I played selections from the first movement of the Tomasi trombone concerto for Colin during his class. The main point that he tried to make to me is not to get too caught up in the small elements of rubato-- think about the big picture. I had/have trouble with this aspect in my playing, especially in the Tomasi with the vast number of markings. I'm trying to work on not, for lack of a better word, romanticizing every small gesture, but rather striving to achieve long, sweeping musical lines.
The rest of my notes from this class were directed to the other participants. In every brass pedagogy course I've ever taken, we always had to list "teaching points." Think of the next statements that way; these points can be used for any brass or wind instrument.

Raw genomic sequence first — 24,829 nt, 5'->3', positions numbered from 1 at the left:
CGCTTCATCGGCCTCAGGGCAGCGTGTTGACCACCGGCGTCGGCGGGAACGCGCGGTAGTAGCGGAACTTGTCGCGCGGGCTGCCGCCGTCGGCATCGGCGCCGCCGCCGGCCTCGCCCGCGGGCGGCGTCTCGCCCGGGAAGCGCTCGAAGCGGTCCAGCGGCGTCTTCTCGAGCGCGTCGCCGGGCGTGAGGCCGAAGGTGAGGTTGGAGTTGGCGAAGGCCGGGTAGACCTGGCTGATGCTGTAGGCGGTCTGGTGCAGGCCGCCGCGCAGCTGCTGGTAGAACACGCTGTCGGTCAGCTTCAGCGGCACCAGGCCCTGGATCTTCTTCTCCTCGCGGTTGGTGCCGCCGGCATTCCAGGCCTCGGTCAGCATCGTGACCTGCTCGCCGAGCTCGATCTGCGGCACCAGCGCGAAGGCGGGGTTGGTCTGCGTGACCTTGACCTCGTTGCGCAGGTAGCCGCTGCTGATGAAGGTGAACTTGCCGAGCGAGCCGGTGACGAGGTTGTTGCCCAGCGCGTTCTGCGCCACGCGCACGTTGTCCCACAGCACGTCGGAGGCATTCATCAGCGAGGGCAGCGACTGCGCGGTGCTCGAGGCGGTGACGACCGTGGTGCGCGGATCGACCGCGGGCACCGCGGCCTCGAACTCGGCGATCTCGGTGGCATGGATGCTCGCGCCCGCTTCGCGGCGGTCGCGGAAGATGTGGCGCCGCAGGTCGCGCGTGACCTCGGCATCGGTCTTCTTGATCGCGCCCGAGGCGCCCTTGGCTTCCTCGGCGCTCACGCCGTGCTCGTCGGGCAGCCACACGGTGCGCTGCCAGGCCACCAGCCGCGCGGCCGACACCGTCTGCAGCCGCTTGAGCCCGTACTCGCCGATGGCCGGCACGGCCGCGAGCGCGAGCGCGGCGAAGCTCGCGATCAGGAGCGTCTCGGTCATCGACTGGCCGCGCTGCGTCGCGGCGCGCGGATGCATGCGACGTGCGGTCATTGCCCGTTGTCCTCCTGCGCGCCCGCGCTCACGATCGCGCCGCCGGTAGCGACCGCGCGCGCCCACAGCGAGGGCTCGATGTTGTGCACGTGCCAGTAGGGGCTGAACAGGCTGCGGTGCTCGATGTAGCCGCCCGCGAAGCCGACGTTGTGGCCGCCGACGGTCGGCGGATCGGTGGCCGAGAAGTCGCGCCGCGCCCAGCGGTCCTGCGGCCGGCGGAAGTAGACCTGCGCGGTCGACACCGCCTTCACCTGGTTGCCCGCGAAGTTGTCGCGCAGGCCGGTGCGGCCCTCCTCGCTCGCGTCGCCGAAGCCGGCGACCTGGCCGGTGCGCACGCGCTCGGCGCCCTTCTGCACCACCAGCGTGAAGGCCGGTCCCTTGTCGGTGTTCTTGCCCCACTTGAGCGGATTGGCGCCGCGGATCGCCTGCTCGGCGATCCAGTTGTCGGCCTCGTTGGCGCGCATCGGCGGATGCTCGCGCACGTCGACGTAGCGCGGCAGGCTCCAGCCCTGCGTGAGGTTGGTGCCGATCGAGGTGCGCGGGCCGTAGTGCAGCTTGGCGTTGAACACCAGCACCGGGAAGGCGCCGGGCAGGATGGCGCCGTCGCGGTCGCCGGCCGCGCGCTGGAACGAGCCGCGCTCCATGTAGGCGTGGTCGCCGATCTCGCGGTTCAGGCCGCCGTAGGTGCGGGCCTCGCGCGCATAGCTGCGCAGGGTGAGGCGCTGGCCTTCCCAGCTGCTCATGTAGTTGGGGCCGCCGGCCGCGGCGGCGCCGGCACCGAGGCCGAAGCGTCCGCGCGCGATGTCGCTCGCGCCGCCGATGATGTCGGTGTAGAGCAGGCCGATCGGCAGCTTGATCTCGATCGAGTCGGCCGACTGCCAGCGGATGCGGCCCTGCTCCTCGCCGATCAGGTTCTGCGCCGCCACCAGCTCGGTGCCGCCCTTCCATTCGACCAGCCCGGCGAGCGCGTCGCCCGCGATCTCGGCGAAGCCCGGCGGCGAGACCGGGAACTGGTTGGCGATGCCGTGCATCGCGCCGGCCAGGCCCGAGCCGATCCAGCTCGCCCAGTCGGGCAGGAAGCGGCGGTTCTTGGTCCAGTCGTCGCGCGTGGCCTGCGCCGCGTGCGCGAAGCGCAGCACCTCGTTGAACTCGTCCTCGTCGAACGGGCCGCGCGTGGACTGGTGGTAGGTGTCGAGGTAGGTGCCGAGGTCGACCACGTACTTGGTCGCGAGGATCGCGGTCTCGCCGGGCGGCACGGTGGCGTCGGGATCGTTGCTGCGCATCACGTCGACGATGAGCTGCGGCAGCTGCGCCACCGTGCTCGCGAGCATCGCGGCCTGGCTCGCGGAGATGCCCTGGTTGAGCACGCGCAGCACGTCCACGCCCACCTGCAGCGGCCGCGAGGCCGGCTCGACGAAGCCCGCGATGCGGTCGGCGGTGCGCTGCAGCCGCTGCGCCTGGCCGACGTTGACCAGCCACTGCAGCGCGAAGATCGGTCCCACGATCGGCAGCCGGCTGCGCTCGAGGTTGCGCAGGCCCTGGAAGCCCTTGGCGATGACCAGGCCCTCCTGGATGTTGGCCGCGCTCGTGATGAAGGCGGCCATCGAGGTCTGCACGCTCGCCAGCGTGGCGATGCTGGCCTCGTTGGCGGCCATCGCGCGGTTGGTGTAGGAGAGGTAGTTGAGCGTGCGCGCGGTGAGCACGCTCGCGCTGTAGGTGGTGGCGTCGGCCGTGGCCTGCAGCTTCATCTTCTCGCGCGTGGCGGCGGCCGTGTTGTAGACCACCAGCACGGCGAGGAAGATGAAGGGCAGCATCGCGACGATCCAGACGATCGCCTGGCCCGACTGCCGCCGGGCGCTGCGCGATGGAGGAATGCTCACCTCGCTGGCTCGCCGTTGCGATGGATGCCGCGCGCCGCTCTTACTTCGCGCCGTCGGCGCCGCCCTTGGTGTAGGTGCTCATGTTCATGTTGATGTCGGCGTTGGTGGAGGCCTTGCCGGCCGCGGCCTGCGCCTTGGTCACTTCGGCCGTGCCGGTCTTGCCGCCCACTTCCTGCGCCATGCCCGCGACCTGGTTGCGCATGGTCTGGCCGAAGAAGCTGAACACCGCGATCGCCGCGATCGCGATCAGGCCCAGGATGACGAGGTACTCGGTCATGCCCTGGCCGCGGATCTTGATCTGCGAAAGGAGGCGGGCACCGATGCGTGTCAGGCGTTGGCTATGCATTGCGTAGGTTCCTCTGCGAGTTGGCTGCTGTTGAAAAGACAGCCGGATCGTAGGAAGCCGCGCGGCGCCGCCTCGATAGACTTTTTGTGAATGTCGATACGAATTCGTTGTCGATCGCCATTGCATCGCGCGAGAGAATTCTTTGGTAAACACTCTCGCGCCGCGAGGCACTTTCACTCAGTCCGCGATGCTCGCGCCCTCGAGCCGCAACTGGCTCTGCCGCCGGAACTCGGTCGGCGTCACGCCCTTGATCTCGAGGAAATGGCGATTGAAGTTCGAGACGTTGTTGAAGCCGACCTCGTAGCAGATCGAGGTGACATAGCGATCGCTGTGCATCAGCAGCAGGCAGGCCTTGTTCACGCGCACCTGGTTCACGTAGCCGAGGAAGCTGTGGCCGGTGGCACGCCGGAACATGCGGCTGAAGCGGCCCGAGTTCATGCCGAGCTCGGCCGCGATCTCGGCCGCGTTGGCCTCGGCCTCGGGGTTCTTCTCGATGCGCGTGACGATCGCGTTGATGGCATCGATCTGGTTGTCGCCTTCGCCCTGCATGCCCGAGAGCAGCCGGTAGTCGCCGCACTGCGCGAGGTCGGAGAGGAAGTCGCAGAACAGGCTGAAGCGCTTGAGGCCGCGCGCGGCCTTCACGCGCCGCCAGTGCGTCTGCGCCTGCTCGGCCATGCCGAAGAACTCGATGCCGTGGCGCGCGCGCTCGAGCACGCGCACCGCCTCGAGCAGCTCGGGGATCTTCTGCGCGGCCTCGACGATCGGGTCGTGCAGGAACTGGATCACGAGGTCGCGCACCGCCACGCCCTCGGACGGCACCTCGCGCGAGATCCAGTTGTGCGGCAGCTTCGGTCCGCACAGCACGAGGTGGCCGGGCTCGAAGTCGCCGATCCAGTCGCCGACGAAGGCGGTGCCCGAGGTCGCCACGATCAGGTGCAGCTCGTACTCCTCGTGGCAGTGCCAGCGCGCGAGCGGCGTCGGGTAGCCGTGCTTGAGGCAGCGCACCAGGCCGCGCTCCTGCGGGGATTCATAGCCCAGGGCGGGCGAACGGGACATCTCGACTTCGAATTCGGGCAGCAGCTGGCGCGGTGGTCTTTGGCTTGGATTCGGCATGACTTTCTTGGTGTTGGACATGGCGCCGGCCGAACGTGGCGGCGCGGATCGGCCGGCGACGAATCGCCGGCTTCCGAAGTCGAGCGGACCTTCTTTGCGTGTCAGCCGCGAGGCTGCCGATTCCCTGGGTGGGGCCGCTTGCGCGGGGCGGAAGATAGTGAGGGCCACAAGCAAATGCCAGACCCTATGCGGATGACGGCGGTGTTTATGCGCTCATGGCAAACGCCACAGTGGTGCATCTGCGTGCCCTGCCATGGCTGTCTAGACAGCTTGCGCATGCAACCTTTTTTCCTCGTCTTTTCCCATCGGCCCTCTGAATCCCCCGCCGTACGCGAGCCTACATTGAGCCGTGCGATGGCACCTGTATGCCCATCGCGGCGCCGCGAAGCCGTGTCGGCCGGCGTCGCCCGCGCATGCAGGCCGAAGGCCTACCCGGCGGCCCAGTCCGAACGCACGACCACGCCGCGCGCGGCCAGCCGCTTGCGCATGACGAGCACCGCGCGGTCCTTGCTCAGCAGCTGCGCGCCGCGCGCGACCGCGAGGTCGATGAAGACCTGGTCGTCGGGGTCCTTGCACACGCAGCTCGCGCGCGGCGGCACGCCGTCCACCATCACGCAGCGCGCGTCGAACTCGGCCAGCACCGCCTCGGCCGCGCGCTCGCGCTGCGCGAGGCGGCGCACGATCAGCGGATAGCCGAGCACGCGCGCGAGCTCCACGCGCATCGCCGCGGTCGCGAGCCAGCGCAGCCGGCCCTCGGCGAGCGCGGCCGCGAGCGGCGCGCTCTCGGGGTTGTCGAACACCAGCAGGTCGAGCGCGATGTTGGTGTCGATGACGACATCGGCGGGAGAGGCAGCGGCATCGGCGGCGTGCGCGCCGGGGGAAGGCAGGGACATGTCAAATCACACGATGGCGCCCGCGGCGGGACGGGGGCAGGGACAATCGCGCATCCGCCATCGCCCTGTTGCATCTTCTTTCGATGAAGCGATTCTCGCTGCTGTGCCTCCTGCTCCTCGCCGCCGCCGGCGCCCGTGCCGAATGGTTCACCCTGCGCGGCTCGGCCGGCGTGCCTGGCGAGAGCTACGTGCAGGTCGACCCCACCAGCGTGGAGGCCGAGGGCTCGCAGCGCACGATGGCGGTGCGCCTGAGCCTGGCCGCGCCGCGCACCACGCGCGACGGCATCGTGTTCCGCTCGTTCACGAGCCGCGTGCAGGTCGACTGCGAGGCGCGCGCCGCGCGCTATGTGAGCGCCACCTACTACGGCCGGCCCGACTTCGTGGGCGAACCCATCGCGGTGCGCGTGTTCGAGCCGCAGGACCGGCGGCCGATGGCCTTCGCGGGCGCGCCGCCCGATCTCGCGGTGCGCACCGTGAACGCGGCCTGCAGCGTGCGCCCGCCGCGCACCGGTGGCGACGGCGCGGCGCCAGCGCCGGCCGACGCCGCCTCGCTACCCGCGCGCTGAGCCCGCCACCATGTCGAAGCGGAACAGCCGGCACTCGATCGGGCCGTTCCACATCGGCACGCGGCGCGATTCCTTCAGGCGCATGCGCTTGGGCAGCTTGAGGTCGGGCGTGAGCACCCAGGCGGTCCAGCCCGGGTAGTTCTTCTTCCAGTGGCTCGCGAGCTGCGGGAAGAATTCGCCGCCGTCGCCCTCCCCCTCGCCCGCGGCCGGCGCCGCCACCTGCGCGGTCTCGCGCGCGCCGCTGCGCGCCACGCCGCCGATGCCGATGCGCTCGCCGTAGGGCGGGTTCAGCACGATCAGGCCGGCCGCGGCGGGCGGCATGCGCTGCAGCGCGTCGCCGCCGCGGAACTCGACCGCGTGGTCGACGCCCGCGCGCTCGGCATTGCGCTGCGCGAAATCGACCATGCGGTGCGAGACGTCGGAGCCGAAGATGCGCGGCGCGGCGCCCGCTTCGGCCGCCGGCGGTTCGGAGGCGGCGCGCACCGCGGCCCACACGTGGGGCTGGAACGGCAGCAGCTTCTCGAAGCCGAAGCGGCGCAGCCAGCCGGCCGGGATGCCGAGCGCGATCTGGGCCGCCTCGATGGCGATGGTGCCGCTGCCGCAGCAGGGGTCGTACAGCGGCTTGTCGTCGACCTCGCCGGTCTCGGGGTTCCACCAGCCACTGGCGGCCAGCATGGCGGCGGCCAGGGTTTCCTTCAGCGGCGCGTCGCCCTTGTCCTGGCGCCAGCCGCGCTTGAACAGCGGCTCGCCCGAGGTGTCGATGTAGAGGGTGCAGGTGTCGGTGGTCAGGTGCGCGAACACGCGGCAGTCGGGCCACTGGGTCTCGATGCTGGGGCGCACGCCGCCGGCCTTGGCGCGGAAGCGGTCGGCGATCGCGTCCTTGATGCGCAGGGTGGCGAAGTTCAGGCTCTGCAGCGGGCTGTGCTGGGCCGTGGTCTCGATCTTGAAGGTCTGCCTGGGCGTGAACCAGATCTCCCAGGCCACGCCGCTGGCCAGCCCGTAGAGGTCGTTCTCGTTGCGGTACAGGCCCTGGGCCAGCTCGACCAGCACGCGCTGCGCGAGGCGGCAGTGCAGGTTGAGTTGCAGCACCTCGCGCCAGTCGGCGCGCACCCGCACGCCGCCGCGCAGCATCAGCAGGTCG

- Even though it's a waltz, play more fluidly.
- Make slurs much more like the human voice. Think of Bordogni No. 6 and play in all clefs.
- Sound more vocal or song-like. Sing a phrase to get a more natural and musical sense of phrasing.
- Always go back to the basics.
- Drive wide and awkward intervals with your airstream.
- Work on Arban's Articulation Styles.
- Think of the tongue as a traffic cop for your airstream.
- If you blow faster air, then the tongue can almost bounce or spring off of the airstream like a lawn sprinkler.
After the class, everyone was pretty horrified after his descriptions of feeling a white-hot needle sort of pain in his lip when the muscle tore. Honestly, most players don't have to worry about this sort of thing. Practice smartly and efficiently, take breaks, etc. Since then, Colin is back to playing in the ASO. He is such a beast at the trombone and a really nice person. I can't wait to hear him again!